Trial Date Set for the Jesuits Massacre Case
The murder of six Jesuit priests, their housekeeper, and the housekeeper’s daughter on 16 November 1989 by the Atlacatl Battalion of the Salvadoran Military ultimately led to the end of the civil war in El Salvador and catalyzed the victims’ quest for truth, justice, and accountability. After 30 years of seeking justice and 10 years of active litigation, the Spanish National Court will try former Colonel and Vice-Minister of Public Security, Inocente Orlando Montano, starting on 8 June 2020. Montano is charged with murder and terrorism for his alleged involvement as one of the key decision-makers behind the Jesuit killing. The Guernica Centre for International Justice—part of The Guernica Group—and Spanish co-counsel Ollé & Sesé Abogados will lead the prosecution on behalf of the victims. This trial represents a key moment for universal jurisdiction, accountability as a crucial element of transitional justice for El Salvador and international criminal law. From 1979-1992, the Salvadoran Military carried out a reign of state terror and repression against the civilian population even as they fought a bloody ten-year civil war with the Farabundo Marti National Liberation Front (FMLN). The Jesuit priests at the University of Central America (UCA) advocated for the end of the civil war through a peaceful and negotiated solution. They condemned openly and repeatedly the human rights violations committed by the Salvadoran Armed and Security Forces. Following the 1989 massacre, the Jesuit community and the relatives of the victims began searching for a way to establish truth and justice. The Inter-American Commission of Human Rights investigated, at the request of Salvadoran groups, as did a highlevel U.S. Congressional commission; and at the end of the conflict, the United Nations sponsored a Truth Commission mandated to investigate war crimes, crimes against humanity, and other human rights violations committed during the armed conflict. Although the Truth Commission Report reminded El Salvador of its duty to investigate and prosecute crimes under international law, in 1993, the Salvadoran legislature passed a General Amnesty Law, which operated as an instrument of impunity and prevented all investigations and prosecutions of violations committed during the war. Despite the Amnesty Law, efforts to pursue justice never ceased. The then Director of the Human Rights Institute at UCA (IDHUCA), Benjamin Cuellar, brought a case in the Salvadoran courts on behalf of the victims, which, despite a positive ruling in the Salvadoran Supreme Court, regrettably never went to trial.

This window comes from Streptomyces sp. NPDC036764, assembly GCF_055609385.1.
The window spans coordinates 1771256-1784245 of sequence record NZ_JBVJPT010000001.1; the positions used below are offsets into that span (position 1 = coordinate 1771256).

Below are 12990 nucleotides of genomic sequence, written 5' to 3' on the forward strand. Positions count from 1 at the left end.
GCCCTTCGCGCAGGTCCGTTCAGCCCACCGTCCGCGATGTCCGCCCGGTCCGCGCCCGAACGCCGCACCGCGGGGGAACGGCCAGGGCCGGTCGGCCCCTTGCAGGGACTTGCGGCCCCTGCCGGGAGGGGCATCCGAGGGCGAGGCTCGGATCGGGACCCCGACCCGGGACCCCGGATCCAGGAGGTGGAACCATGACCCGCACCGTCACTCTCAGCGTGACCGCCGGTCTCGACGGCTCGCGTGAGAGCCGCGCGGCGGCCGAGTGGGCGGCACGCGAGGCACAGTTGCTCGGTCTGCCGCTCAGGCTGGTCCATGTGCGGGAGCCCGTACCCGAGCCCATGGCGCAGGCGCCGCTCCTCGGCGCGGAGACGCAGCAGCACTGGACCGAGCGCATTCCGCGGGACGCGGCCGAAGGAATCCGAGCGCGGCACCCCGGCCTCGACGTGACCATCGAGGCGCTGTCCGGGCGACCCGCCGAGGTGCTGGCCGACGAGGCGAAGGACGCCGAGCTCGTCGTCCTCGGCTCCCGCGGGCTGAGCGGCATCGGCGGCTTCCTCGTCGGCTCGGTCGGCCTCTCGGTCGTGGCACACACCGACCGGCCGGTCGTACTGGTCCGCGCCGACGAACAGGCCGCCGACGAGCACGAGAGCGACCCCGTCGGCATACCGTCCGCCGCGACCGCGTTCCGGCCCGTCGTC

Image: Robert Lassalle-Klein, "'Blood &Ink'-UCA Martyrs Photo Archive," personal files, January 16, 2020.